Tom Cowpe, who will be joining Beefy in Winchester, was just five years old when he was diagnosed with acute lymphoblastic leukaemia. Mum, Sam, sought medical advice after Tom’s temperature began to fluctuate and he struggled to make it through a day at school because of tiredness. Tom has endured intensive chemotherapy and bouts of pneumonia but has remained strong and is due to finish treatment in January 2012. Sam says: “Tom has been through years of pain and discomfort but he’s just got on with it. He’s been brilliant. Everyone at the hospital thinks he’s such a star”.
Sam Masters (7) – will join Beefy 15 April in Epsom
Sam Masters, from Fetcham was four years old when he was diagnosed with acute lymphoblastic leukaemia. After a bruise to his neck developed into a lump, Sam was sent to hospital by his doctor to begin the treatment which he will complete later this year. The ordeal has left Sam’s parents determined to help beat childhood leukaemia. Mum Debbie says: “When we first heard the news we were just so angry – it shouldn’t have happened to our little boy, it shouldn’t happen to any child”.
Grace Davies (5) – will join Beefy 16 April in Reading
Grace Davies from Thatcham was diagnosed with acute lymphoblastic leukaemia in February 2008. When strange marks started appearing all over Grace’s body, her anxious parents took her to A&E, where they learned she had blood cancer. Grace was just three years old. Though painful, Grace’s treatment has been successful and will be coming to an end in April. Dad, Paul says: “Grace is doing really well. The effects of chemotherapy are truly devastating and no child should have to go through what we’ve seen Grace go through.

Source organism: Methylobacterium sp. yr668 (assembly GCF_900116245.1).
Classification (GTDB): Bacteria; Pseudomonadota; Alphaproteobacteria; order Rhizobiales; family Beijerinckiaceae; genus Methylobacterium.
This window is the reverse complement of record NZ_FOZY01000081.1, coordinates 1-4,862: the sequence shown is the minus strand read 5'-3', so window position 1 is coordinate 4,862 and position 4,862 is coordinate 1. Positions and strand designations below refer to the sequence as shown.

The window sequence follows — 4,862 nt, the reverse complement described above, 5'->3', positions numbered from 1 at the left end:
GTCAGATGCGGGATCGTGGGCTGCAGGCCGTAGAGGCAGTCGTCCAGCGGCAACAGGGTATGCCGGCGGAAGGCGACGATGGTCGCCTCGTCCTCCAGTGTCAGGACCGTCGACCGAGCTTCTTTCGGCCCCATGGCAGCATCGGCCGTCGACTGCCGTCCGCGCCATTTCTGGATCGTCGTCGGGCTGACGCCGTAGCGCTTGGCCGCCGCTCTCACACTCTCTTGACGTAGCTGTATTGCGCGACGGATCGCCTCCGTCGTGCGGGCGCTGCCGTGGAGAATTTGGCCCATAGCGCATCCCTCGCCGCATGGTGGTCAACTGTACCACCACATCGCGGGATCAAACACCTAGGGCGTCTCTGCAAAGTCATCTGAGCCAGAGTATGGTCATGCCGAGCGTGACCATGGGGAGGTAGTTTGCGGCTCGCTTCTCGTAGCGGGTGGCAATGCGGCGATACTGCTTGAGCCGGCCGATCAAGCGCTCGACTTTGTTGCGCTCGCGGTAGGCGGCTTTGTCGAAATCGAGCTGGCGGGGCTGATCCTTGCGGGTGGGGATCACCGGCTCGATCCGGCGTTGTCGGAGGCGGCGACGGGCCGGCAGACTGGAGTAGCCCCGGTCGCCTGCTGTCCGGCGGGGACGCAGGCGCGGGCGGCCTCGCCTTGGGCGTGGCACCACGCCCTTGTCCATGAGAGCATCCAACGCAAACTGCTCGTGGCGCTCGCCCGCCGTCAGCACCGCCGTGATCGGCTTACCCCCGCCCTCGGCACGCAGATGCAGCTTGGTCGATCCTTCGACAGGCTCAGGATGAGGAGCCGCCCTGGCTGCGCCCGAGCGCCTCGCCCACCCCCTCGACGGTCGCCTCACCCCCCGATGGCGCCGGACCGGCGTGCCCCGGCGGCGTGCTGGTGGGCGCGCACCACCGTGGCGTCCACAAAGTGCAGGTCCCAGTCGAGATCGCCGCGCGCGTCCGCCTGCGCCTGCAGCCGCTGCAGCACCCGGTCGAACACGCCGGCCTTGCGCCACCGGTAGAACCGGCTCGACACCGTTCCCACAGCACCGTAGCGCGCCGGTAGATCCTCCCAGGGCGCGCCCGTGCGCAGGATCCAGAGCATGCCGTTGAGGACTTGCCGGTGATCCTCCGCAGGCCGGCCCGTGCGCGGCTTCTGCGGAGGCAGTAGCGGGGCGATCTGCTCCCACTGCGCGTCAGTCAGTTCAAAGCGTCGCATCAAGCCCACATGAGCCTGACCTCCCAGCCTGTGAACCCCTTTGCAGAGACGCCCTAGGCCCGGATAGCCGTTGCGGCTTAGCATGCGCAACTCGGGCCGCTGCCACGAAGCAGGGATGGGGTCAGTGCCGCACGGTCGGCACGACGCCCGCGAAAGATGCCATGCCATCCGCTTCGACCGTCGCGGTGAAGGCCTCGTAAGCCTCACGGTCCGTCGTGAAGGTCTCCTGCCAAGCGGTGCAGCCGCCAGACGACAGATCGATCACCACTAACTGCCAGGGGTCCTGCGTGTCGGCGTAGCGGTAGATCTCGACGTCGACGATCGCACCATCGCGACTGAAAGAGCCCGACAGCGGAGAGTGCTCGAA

Bradley Smith (6) – will join Beefy 17 April in Milton Keynes
Bradley Smith from Milton Keynes was four when he collapsed at home in 2007 and was subsequently diagnosed with acute lymphoblastic leukaemia.? After battling through 14 months of chemotherapy, Bradley is now on a maintenance program scheduled to conclude in December 2010. Mum Arwen says, “Bradley’s been absolutely amazing. He’s been taking everything in his stride. We’re all really looking forward to joining Sir Ian on the walk so no child in the future has to go through this pain.”
Maisie Rose Speller (4) - will join Beefy 18 April in Chelmsford
Three-year-old Maisie Rose Speller, from Braintree near Chelmsford was a toddler when she was diagnosed with leukaemia and taken for intensive treatment at London’s Great Ormond Street Hospital. Maisie’s depleted immune system has left her vulnerable to other problems like shingles and chicken pox, but she is doing well and due to finish her treatment later this year. Dad Matthew says: “The work that Leukaemia & Lymphoma Research does is so invaluable, but we need strive for 100 percent survival – that’s why we’re joining Beefy”.
Joe Smale (12) - will join Beefy 19 April in London
Twelve-year-old Joe Smale, from Chiswick has battled leukaemia twice. First diagnosed with leukaemia, aged two, Joe immediately underwent an intensive course of treatment at Great Ormond Street Hospital. The three years of treatment were initially successful, but in 2007 the family were dealt a terrible shock when it emerged that the leukaemia had returned. The second period in hospital was extremely tough for Joe, who’s now in remission, because he was old enough to understand his condition. Debbie says: “While survival rates have improved – we’re still not there yet. We need 100% success.”
Check out Sir Ian Bothams route and go along and support him!